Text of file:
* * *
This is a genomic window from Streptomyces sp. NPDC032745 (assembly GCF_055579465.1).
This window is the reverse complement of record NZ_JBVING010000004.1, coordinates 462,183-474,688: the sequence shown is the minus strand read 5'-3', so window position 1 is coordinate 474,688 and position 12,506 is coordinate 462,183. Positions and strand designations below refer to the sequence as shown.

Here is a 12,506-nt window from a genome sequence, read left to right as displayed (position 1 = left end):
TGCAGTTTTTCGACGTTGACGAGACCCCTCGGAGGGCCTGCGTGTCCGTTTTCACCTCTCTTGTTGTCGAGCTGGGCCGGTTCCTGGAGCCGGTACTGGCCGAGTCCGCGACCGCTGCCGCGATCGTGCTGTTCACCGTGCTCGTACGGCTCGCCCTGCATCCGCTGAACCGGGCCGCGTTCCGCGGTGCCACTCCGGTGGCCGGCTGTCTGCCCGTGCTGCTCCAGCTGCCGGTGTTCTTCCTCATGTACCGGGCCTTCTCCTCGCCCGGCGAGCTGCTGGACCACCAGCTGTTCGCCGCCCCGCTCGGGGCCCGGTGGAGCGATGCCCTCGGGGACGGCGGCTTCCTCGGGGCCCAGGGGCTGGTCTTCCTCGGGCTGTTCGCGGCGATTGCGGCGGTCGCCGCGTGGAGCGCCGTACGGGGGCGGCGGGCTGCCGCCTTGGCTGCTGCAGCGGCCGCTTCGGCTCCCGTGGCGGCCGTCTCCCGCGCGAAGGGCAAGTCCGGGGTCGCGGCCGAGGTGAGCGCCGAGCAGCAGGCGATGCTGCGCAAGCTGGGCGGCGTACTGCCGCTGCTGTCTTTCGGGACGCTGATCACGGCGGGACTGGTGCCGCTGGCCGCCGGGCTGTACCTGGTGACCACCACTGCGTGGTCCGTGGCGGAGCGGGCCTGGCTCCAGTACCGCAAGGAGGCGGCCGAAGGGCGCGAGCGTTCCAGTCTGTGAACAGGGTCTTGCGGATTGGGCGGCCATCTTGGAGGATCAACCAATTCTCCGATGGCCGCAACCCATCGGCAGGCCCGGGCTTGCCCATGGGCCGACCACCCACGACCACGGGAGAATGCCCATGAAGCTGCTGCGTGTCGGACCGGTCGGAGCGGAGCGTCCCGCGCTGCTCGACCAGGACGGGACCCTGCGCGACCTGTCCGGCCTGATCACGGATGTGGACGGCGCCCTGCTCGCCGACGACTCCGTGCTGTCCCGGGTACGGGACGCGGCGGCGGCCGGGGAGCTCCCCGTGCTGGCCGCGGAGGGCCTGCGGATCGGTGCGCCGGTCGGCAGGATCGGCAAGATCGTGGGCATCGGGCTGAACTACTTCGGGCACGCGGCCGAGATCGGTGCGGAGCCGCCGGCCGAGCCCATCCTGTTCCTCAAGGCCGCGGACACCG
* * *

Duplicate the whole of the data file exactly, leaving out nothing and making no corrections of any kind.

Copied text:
This is a genomic window from Streptomyces sp. NPDC032745 (assembly GCF_055579465.1).
This window is the reverse complement of record NZ_JBVING010000004.1, coordinates 462,183-474,688: the sequence shown is the minus strand read 5'-3', so window position 1 is coordinate 474,688 and position 12,506 is coordinate 462,183. Positions and strand designations below refer to the sequence as shown.

Here is a 12,506-nt window from a genome sequence, read left to right as displayed (position 1 = left end):
TGCAGTTTTTCGACGTTGACGAGACCCCTCGGAGGGCCTGCGTGTCCGTTTTCACCTCTCTTGTTGTCGAGCTGGGCCGGTTCCTGGAGCCGGTACTGGCCGAGTCCGCGACCGCTGCCGCGATCGTGCTGTTCACCGTGCTCGTACGGCTCGCCCTGCATCCGCTGAACCGGGCCGCGTTCCGCGGTGCCACTCCGGTGGCCGGCTGTCTGCCCGTGCTGCTCCAGCTGCCGGTGTTCTTCCTCATGTACCGGGCCTTCTCCTCGCCCGGCGAGCTGCTGGACCACCAGCTGTTCGCCGCCCCGCTCGGGGCCCGGTGGAGCGATGCCCTCGGGGACGGCGGCTTCCTCGGGGCCCAGGGGCTGGTCTTCCTCGGGCTGTTCGCGGCGATTGCGGCGGTCGCCGCGTGGAGCGCCGTACGGGGGCGGCGGGCTGCCGCCTTGGCTGCTGCAGCGGCCGCTTCGGCTCCCGTGGCGGCCGTCTCCCGCGCGAAGGGCAAGTCCGGGGTCGCGGCCGAGGTGAGCGCCGAGCAGCAGGCGATGCTGCGCAAGCTGGGCGGCGTACTGCCGCTGCTGTCTTTCGGGACGCTGATCACGGCGGGACTGGTGCCGCTGGCCGCCGGGCTGTACCTGGTGACCACCACTGCGTGGTCCGTGGCGGAGCGGGCCTGGCTCCAGTACCGCAAGGAGGCGGCCGAAGGGCGCGAGCGTTCCAGTCTGTGAACAGGGTCTTGCGGATTGGGCGGCCATCTTGGAGGATCAACCAATTCTCCGATGGCCGCAACCCATCGGCAGGCCCGGGCTTGCCCATGGGCCGACCACCCACGACCACGGGAGAATGCCCATGAAGCTGCTGCGTGTCGGACCGGTCGGAGCGGAGCGTCCCGCGCTGCTCGACCAGGACGGGACCCTGCGCGACCTGTCCGGCCTGATCACGGATGTGGACGGCGCCCTGCTCGCCGACGACTCCGTGCTGTCCCGGGTACGGGACGCGGCGGCGGCCGGGGAGCTCCCCGTGCTGGCCGCGGAGGGCCTGCGGATCGGTGCGCCGGTCGGCAGGATCGGCAAGATCGTGGGCATCGGGCTGAACTACTTCGGGCACGCGGCCGAGATCGGTGCGGAGCCGCCGGCCGAGCCCATCCTGTTCCTCAAGGCCGCGGACACCG